Sunday, June 15, 2014
This is a very accurate photo of dad and brother Jim. Dad very seldom appeared in photos because he was, nearly always, the picture taker. Frank Pesci was for many years the lead photographer for the Travelers Insurance Company, and one of his sons – yours truly – was possibly the most photographed kid in Connecticut, appearing in brochures and the like.
I still wince when someone at the shooting end of a camera asks me to smile. But my dad is never far from my mind. He was the wisest and gentlest of men, a trait he probably picked up from his exquisitely polite father, who always stood and bowed when a woman entered or left the room. I knew my grandfather only from my father’s reports of him; he died before I was born.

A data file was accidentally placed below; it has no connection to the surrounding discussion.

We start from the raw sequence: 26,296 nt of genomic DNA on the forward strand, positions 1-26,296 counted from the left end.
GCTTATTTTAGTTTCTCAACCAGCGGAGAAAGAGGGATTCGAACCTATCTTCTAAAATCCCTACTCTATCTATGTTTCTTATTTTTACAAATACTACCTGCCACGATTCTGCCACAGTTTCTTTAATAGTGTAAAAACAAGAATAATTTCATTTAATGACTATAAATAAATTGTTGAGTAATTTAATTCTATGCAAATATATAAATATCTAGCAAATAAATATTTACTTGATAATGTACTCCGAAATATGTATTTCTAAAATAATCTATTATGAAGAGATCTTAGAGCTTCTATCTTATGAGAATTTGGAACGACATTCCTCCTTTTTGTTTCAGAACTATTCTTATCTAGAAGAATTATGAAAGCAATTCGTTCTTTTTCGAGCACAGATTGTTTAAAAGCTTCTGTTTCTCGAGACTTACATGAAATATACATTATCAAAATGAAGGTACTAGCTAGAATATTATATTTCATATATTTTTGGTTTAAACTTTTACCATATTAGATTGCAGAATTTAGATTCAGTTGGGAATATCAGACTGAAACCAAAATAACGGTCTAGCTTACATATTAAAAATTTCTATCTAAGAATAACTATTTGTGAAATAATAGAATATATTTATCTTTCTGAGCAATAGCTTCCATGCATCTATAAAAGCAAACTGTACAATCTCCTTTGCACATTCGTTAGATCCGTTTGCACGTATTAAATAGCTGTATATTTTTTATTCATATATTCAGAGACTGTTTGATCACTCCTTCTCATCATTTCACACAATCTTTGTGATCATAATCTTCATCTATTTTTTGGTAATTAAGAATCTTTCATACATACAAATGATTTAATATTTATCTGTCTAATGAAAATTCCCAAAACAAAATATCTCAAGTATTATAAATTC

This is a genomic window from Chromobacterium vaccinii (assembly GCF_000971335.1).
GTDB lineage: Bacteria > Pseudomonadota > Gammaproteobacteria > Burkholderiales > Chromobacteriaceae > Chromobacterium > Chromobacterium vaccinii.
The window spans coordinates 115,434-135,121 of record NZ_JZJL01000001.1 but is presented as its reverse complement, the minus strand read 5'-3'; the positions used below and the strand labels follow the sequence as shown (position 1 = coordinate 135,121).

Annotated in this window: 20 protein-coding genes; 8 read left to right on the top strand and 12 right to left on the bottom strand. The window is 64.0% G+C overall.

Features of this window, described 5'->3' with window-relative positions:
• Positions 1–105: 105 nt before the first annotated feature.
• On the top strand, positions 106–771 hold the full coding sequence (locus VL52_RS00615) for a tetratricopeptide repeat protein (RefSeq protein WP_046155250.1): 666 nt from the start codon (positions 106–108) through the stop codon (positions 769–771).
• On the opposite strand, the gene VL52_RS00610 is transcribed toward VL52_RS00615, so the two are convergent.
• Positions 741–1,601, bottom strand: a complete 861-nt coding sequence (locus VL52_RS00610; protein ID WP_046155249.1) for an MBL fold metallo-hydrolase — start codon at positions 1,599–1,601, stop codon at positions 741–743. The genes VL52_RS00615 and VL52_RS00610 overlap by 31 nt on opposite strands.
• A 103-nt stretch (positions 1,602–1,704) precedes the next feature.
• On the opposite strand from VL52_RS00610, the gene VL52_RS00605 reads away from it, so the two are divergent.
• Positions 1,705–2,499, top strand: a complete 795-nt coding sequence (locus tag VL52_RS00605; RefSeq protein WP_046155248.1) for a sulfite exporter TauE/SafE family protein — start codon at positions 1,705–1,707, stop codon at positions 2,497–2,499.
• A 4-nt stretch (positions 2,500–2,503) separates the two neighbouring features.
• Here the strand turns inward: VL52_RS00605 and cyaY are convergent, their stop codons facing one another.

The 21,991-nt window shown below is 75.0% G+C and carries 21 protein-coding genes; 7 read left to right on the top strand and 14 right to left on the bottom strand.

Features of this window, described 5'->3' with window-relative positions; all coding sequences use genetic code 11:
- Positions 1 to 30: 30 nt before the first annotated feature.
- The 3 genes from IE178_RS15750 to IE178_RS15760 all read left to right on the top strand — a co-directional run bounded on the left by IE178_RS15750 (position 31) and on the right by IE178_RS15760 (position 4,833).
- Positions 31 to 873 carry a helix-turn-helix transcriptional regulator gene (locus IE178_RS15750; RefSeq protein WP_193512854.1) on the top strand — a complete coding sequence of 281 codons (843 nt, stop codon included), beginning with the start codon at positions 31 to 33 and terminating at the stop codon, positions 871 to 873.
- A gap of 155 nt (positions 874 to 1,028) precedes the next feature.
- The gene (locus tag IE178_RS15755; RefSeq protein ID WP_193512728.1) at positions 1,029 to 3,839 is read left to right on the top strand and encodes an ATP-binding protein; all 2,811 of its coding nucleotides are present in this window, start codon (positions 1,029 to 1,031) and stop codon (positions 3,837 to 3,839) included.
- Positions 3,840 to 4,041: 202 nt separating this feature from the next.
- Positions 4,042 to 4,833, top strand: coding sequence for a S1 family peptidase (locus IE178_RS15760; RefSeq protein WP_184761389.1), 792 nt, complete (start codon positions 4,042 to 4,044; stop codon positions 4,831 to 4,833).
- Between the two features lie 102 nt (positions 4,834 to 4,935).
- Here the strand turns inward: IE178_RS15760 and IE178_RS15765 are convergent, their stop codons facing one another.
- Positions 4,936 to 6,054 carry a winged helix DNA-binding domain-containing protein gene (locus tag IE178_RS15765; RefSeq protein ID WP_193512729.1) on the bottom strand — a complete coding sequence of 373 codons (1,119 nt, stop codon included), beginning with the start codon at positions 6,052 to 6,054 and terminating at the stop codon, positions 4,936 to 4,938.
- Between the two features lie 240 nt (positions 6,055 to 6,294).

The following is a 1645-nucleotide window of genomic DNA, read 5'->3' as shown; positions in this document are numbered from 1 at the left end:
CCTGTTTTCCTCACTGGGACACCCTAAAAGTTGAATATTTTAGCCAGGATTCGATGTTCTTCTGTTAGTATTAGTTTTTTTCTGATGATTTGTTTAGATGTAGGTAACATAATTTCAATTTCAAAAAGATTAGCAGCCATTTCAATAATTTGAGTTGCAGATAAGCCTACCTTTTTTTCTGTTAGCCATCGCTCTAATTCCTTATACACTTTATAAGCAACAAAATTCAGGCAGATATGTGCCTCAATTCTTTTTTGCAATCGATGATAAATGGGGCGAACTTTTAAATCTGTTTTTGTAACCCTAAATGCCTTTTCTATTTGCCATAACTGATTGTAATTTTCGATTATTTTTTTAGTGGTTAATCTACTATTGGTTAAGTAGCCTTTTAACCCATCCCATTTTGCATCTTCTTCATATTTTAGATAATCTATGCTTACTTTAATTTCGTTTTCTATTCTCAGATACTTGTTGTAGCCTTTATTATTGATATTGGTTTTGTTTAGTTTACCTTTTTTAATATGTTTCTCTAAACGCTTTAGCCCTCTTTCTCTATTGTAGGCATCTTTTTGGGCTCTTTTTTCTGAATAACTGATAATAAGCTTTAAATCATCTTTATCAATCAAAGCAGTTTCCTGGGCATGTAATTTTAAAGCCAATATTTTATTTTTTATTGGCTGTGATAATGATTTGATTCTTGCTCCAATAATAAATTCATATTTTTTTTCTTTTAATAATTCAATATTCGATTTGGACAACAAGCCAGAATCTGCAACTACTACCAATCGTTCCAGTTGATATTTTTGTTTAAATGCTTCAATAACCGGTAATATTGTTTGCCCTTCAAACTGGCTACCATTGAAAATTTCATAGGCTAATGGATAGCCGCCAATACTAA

My father’s mother was taken from her family as a young girl to be a companion for a wealthy family who lived in a palazzo on the Mediterranean. She was accepted as a member of their family and the Countess sent her to college. I never knew her either, except from my father's report, but a picture of my grandfather and grandmother on the Pesci side hangs today in my house. She was beautiful, refined, lovely.
Wednesday, June 11, 2014
Facing what is certain to be a hard fought gubernatorial campaign, Governor Dannel Malloy vowed that he would not intervene (read: invest state tax money in) a pre-arranged deal between officials in Hartford and the owners of the New Britain Rock Cats to reposition the baseball team in Hartford.
Chis Powell, managing Editor of the Journal Inquirer and the paper’s chief political columnist, noted wryly that any such “investment” on the part of Mr. Malloy would be redundant, since state taxpayers already provide Hartford, as well as other large non-self-sustaining cities in Connecticut, with sufficient funds that more than offset any expenses involved in relocating and housing the team.